Make sure you didn't miss anything with this list of the Best of the Week in the NoSQL Zone (August 1 to 7). This week's best include how to develop robust and scalable transactions across docs in MongoDB, how to use MongoDB with Go and mgo, the top NoSQL databases according to GitHub stars, and more.
This article presents some of the basic concepts and commands which could prove useful for rookies starting with MongoDB.
We’ve just released a new version of our Node.js SDK, now in Beta. This reflects a big change from our previous SDK releases, including a new API which should be far easier to get started with and use, better documentation, and numerous performance enhancements through our related project, libcouchbase.
“I have lots of experience with SQL, but I’m just a beginner with MongoDB. How do I model a one-to-N relationship?” This is one of the more common questions I get from users attending MongoDB office hours. In this first part, I’ll talk about the three basic ways to model One-to-N relationships.
We got tired of sending over “give me the output of the following endpoints” deal. We wanted a better story, something that would be easier and more convenient all around. So we sat down and thought about this, and came up with the idea of the Debug Info Package.
MongoDB supports ACID at a single document level. This technique actually solves a number of transactional issues for one-to-one and some one-to-many relationships. But for other cases where data must be split, how can you deal with it?
This series of installments will highlight some of the most irritating issues that come up when using Redis, along with tips on how to solve them. They are based on our real-life experience of running thousands of Redis database instances.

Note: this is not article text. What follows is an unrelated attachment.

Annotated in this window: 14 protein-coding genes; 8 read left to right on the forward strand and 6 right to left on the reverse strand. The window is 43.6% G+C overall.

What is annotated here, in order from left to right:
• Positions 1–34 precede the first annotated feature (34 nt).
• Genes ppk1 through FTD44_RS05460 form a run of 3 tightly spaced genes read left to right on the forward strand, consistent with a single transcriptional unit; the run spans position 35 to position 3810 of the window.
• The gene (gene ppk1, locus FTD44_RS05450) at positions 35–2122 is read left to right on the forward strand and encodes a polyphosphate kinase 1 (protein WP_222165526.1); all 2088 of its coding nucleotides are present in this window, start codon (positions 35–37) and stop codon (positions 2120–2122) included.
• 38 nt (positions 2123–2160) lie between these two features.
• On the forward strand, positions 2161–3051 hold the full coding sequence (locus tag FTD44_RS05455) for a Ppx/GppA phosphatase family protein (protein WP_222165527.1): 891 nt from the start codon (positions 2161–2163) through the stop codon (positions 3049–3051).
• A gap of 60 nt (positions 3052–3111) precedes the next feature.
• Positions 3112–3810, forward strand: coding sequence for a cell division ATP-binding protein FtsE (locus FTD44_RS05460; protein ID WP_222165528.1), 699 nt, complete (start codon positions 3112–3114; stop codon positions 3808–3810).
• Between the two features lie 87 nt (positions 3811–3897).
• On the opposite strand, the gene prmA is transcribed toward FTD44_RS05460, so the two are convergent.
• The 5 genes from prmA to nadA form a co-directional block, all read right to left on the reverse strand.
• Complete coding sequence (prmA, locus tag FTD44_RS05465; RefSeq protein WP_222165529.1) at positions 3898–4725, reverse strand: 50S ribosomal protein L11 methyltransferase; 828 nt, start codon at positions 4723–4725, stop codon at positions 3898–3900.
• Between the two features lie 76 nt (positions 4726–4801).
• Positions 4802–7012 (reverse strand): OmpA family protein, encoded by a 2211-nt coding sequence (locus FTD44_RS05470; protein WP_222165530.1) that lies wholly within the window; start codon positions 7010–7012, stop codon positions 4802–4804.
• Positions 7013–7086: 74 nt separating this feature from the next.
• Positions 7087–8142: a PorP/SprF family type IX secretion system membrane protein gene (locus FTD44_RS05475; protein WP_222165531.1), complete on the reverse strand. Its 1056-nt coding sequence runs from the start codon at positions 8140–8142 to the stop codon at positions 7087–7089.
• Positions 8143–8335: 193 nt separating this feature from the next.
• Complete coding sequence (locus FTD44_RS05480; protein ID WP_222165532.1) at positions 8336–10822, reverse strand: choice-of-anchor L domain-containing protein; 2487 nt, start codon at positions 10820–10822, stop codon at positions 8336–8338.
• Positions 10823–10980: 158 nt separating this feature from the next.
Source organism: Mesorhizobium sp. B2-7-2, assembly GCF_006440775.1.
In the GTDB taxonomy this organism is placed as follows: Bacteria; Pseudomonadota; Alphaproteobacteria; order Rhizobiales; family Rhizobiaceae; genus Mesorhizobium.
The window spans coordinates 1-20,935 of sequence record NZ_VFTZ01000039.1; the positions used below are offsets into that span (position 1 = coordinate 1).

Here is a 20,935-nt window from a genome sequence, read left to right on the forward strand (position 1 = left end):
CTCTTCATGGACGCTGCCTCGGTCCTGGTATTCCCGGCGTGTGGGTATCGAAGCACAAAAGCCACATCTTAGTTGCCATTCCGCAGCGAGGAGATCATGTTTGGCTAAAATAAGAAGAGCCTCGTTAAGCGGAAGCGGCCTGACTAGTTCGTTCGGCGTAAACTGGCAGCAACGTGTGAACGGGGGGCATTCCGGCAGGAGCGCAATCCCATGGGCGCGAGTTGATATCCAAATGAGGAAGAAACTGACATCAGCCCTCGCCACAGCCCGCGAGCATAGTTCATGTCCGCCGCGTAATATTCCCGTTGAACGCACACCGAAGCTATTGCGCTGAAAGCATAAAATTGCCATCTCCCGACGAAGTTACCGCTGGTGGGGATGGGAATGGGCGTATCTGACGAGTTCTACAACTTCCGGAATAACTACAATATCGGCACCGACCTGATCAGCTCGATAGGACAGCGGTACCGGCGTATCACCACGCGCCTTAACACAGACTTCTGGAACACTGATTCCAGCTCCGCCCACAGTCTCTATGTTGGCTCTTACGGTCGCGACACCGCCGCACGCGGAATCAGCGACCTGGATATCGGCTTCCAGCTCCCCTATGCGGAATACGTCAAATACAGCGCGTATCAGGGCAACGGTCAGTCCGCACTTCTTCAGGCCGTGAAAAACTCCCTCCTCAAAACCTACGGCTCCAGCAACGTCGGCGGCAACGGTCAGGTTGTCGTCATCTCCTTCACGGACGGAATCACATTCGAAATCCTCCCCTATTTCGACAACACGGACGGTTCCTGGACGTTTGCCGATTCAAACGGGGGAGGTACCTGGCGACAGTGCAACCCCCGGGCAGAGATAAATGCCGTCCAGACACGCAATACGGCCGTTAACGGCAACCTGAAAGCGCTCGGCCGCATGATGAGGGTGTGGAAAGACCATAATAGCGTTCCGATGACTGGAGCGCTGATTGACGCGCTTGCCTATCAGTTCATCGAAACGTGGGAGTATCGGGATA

In this post, I assume the reader is familiar with the first two posts and discuss why data that has been successfully acknowledged with majority write concern may be lost in a failover.
This presentation will give developers an introduction and practical experience of using MongoDB with the Go language. MongoDB Chief Developer Advocate & Gopher Steve Francia presents plainly what you need to know about using MongoDB with Go.
If you're curious about who comes out on top when it comes to NoSQL databases, there are a lot of differing opinions and a lot of places to look. You can check out DB-Engines or Kristof Kovacs' list, or you can just look at GitHub. That's what Memect's Awesome GitHub does.
One thing (or maybe two) that you keep hearing from the MongoDB community (and probably also applies to Cassandra and HBase) is the lack of transactions support. For the record, MongoDB does provide some support for transactions, but to have real distributed transaction support in Mongo is not an easy task.
In this article, we will use the brand new Datastax Cassandra/Spark connector to be able to load data from a Cassandra table and run RDD operations on this data using Spark.